Most interviewers will ask candidates behavioral questions like, “What would you do if…” and “Tell me about a time when…” By having examples ready for these kinds of questions, you show that you’ve put in work ahead of time and you’re less likely to draw a blank in the middle of the conversation. For more tips on how to prepare your responses to interview questions, check out these Movin’ On Up articles:

Don’t think about the competition
Remember, you have zero control over what the competition says or does in their interview. You can only control your own, and you don’t need the additional stress of worrying about how they’ll perform. Focus on being the best candidate you can be and what unique skill sets you bring to the table.

Send a thank you
Stand out from the competition by taking the time to write a thank you note after your interview. Not everyone will do this, and it’s a great way to demonstrate your desire to work for the company and your professionalism. If you need some guidance on writing one, follow this how-to article on Movin’ On Up.

Movin’ On Up is brought to you by Express Employment Professionals.

Lessons From the Sports World: Part Three

When it comes to teamwork, dedication, or even defeat, the world of sports is full of valuable lessons you can apply to your job search and career path. To help you learn from sports history, Movin’ On Up is bringing you lessons from the sports world to help you up your professional game and gain real-life applications for the workplace.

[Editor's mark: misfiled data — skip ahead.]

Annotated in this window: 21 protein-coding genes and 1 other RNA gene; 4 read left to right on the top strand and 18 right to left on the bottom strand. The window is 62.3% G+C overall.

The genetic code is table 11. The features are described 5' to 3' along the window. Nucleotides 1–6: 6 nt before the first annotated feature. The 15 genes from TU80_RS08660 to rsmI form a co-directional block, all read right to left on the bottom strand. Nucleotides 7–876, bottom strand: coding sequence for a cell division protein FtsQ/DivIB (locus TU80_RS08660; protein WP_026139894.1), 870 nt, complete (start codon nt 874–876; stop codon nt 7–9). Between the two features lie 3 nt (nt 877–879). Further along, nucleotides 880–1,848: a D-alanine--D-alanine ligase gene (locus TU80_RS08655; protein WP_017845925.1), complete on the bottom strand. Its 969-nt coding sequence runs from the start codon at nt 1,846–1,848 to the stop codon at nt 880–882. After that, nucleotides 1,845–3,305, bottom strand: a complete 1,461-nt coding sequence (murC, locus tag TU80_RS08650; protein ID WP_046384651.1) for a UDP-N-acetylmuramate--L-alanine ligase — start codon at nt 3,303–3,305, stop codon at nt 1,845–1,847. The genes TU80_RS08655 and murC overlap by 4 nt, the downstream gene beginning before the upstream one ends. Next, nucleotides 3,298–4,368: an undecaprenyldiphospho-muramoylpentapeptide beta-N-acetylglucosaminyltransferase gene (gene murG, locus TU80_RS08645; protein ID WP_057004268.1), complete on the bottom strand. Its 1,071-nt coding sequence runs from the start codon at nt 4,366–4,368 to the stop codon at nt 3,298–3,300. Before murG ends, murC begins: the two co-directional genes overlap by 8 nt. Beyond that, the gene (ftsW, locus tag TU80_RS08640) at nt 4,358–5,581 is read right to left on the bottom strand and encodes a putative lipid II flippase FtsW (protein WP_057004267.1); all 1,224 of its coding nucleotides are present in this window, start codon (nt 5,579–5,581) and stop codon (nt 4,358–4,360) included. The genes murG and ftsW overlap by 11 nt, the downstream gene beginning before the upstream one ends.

American soccer player Mia Hamm led Team USA to its historic win at the 1999 Women’s World Cup and was named Player of the Year the first two years the award was given. She held the record for most international goals scored by any player—male or female—until 2013, and has been inducted into the National Soccer Hall of Fame.

Mia Hamm’s Lesson on Courage
Mia Hamm once said, “True champions aren’t always the ones that win, but those with the most guts.”

When Mia began playing women’s soccer, it wasn’t as popular as it is today. Because of her dedication and hard work, the sport saw a huge surge in popularity. Mia didn’t run from the challenges that came with being a pioneer in her sport, and she became one of its most important athletes as a result.

Is there something standing in the way of you accomplishing your career goals? The simple truth is if you don’t try to overcome your obstacles, you’ll never make it. You have to be brave and willing to do what it takes to reach your goals, whether it’s applying for a job or showing up for an interview. Remember, there is a first for everything. Like Mia, you can be the next success story in your field. You just have to put your best foot forward and persevere.

Mia Hamm’s Lesson on Failure
Mia also said, “Failure happens all the time. It happens every day in practice. What makes you better is how you react to it.”

It’s easy to want to give up when things don’t go how you planned. But, like Mia, you have to keep trying. If you don’t get the job you want, don’t land an interview, or don’t receive the promotion you’ve been vying for, avoid the urge to be disappointed. Instead of complaining or lashing out, learn from the experience. Try to determine what kept you from getting the promotion or hearing back from a recruiter, and improve upon those skills so you can be even better. And, remember to avoid speaking negatively to or about your employers when things don’t go your way. You never know how your current supervisor may be able to help you down the road, so don’t burn any bridges.